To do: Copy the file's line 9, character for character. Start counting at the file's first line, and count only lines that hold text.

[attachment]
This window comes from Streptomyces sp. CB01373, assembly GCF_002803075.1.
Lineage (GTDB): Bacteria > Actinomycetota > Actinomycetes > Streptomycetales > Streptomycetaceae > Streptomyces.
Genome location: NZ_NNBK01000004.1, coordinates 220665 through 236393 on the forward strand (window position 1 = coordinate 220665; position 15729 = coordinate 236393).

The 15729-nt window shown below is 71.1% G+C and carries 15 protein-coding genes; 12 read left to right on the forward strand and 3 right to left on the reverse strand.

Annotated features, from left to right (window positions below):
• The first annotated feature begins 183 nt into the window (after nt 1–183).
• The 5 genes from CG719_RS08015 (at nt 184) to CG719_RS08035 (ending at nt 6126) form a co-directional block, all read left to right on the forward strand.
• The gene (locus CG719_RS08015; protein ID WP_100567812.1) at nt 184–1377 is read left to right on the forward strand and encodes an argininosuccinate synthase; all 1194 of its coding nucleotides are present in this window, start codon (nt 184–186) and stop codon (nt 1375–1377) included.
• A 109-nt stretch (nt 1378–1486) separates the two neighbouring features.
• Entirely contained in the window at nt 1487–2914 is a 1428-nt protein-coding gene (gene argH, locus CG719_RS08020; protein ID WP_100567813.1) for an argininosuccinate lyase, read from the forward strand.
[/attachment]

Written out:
• A 109-nt stretch (nt 1378–1486) separates the two neighbouring features.